Picture from the Women in Tech panel. Left to Right:  Erika Irish Brown, Global Head of Diversity & Inclusion, Bloomberg LP Susan Hwee, Head of Group Technology and Operations, UOB Ruth Polachek, CEO and Co-Founder, FinCheck with Moderator Sharanjit Leyl, News Presenter, BBC at the far right end. 

Latest post from Caroline Bowler in Singapore, see more by her here.

For the past 18 months, the tropical isle of Singapore has worked hard to establish itself within the global fintech community. As part of those efforts, November 14 – 18 saw the inaugural Singapore Fintech Festival take place on the island nation. The brainchild of local regulator the Monetary Authority of Singapore (MAS), it hosted participating companies alongside 12,000 attendees from 50 countries, each attracted by the promise of a weeklong event.

Partnered with the Association of Banks in Singapore (ABS), the week kicked off with an Innovation Lab Crawl showcasing the latest in technology trends. A Global Fintech Hackcelerator had whittled 650 applicants to an elite Demo Day of 19 companies, while the glitzy Fintech Awards gifted S$1.15 million in prizes. Across the week, three separate industry conferences and multiple workshops were filled to capacity, while the nightly networking events kept things going until the wee hours.

The packed calendar attracted a roster of top notch industry speakers including Blythe Masters, CEO Digital Asset Holdings; Eric Jing, President Ant Financial; Bob Lord, Chief Digital Officer IBM; Samuel Tsien, Group CEO OCBC with Ireland represented by Neil Costigan, CEO BehavioSec.

With so many events, there was something of value for all attendees.

For entrepreneurs, there was solid advice in the session on building successful exits. Speakers Dusan Stojanovic from True Global Ventures, Lance Uggla of IHS Markit and Carlo Koelzer from 360T all advocated for greater initial risk-taking from startups, with the advice to raise two to three times more than you think in the early stages.

On the compliance side, the event boasted the first Regtech-focused conference in the region. One frequent topic was cost: panellist Mike Blalock from Intel Corp put the current price tag of compliance at US$230 million, per global systemically important bank. Richard Lowe from UOB counselled turning compliance to cash, generating better returns by leveraging the data horizontally across business units.

Blockchain technology was imagined as a trading platform by Peter Stephens from UBS where the regulator sits as a node, permissioned to see relevant data sets in real time, removing the need for on-going report generation. Also discussed, but held somewhat on the fringe, was the use of quantum computing. One modelled use-case was its ability to swiftly analyse large volumes of information, to detect examples of collusion among sets of trading data.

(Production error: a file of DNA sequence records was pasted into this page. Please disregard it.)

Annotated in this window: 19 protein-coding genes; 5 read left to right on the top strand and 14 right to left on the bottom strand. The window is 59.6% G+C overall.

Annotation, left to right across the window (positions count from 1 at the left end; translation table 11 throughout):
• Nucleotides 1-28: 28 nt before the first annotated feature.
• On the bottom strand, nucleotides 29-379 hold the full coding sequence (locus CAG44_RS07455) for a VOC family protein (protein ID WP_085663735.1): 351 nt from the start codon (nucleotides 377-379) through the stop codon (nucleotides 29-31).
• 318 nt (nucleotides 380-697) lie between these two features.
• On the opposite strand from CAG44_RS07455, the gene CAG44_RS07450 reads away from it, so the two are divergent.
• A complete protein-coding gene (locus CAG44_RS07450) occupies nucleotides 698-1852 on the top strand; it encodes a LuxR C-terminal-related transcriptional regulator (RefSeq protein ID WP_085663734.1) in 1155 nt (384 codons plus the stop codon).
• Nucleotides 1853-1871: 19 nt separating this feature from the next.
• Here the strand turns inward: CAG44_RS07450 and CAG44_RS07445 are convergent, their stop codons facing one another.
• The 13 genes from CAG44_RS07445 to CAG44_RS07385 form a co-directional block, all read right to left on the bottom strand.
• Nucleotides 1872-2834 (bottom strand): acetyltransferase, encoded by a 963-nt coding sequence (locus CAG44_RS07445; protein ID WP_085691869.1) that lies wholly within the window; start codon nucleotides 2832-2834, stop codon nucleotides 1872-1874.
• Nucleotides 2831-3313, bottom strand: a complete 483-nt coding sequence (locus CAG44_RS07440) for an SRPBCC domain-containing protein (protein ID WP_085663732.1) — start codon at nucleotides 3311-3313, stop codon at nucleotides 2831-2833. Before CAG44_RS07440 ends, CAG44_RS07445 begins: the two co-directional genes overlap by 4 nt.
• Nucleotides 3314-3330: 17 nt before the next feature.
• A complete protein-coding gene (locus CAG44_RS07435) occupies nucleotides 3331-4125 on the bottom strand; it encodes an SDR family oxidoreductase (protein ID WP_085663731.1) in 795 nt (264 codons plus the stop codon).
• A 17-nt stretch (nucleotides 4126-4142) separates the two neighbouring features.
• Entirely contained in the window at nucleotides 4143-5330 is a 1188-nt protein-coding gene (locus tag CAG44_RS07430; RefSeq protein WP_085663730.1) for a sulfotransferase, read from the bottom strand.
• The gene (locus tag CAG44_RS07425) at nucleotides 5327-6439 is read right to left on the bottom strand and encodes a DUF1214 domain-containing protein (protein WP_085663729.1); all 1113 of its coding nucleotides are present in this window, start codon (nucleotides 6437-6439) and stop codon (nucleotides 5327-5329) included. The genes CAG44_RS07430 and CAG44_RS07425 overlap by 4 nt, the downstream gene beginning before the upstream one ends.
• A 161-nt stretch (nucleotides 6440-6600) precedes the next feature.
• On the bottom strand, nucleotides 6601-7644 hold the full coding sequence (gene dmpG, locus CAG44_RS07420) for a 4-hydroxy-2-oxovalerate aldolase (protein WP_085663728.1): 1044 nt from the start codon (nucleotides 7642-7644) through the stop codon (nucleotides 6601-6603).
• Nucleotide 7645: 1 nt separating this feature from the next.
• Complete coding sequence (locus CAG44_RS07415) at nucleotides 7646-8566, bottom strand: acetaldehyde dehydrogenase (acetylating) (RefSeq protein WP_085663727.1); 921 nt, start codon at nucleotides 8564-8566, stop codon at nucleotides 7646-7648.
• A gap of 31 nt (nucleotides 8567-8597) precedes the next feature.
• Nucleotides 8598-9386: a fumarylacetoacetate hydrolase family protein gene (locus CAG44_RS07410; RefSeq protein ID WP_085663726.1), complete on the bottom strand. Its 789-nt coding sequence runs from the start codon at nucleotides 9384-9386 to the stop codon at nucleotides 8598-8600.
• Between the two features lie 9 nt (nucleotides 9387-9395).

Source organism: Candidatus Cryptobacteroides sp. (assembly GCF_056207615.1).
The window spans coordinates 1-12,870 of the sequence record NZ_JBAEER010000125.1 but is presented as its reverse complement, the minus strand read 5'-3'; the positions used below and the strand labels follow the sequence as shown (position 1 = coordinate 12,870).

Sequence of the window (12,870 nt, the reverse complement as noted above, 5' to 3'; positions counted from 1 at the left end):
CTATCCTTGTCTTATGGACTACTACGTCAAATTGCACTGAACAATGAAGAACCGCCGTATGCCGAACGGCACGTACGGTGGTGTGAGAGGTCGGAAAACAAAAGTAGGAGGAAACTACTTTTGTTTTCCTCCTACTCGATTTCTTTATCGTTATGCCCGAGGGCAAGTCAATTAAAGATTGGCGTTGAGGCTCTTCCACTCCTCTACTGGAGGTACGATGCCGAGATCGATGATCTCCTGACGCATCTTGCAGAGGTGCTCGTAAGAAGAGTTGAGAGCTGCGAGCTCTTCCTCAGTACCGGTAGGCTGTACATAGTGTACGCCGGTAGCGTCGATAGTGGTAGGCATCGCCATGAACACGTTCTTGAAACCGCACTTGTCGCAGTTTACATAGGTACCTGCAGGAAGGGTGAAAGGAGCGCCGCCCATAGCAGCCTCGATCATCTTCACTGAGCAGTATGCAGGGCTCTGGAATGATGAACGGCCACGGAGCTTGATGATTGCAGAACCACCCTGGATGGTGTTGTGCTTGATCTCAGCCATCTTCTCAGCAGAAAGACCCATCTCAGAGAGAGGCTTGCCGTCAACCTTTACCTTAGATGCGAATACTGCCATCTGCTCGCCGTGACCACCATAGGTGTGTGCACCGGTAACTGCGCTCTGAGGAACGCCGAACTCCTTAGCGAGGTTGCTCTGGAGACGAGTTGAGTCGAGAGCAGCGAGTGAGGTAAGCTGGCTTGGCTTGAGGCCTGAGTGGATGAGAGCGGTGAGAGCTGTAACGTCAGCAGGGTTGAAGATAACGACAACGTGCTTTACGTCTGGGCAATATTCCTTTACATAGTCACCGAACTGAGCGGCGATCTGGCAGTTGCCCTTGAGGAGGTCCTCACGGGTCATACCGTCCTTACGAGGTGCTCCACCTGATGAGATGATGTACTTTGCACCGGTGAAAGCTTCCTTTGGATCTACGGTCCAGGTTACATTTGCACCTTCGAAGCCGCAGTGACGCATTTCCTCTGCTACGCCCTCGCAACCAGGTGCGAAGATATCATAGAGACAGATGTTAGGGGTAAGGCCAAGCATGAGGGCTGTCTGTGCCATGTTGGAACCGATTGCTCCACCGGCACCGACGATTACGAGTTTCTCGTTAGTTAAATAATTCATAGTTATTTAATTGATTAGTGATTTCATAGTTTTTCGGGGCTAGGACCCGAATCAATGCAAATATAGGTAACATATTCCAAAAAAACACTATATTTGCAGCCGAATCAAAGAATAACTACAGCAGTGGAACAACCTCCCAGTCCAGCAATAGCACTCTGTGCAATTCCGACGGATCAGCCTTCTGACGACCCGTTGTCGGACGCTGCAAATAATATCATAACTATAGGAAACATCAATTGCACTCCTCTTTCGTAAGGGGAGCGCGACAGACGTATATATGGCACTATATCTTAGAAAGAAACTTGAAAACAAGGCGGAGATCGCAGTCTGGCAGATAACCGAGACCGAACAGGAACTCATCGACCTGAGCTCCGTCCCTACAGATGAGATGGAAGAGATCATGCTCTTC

The conference organisers went out of their way to get conversations flowing. The nifty meetings app allowed attendees to pre-book their diary and connect directly with the people who mattered. Combined with the number of fun networking events, this gave real value particularly to those flying in from overseas.

From the technology perspective, one of the most popular conference stands were the hometown heroes, digital security specialists V-Key. The Singaporean software company works with a variety of global payments, financial institutions and government bodies to protect the personal and financial data of their mobile customers, securing over 30 million mobile wallets internationally. The company also recently announced a collaboration with China giant, Ant Financial.

Israeli-based TravelersBox were a hit with consumers. Its kiosks convert leftover holiday money into usable digital currency, with an Asian rollout previously announced for 2016. The continuous queues to try it out were a litmus test to its potential and popularity.

Nearby were multi award winning regtech company, identitii. Their private distributed ledger allows banks to exchange enriched information over legacy payment networks. For CEO Nick Armstrong the festival was “well-executed” and he was happy to see “regulatory technology viewed as a partner to the financial industry.”

Criticisms? It seems foolish to say but there was a lot going on! Especially when you factor in the nightly social events for us poor souls managing their day jobs. Increased gender diversity on panels will also be a boon, as there were a number of female entrepreneurs and fintech specialists in attendance. Points I’m sure the coordinators will be keeping in mind for the next iteration.

On the plus side, it was the first attempt at a hugely ambitious project and organisers should be applauded for their daring. It was a smoothly run production with high profile speakers and top notch commentary. For those of us in the financial technology community, the Singapore Fintech Festival has now firmly established itself as a global leader in this industry.

PR tips for FinTech startups by Caroline Bowler an Irish success story in Singapore


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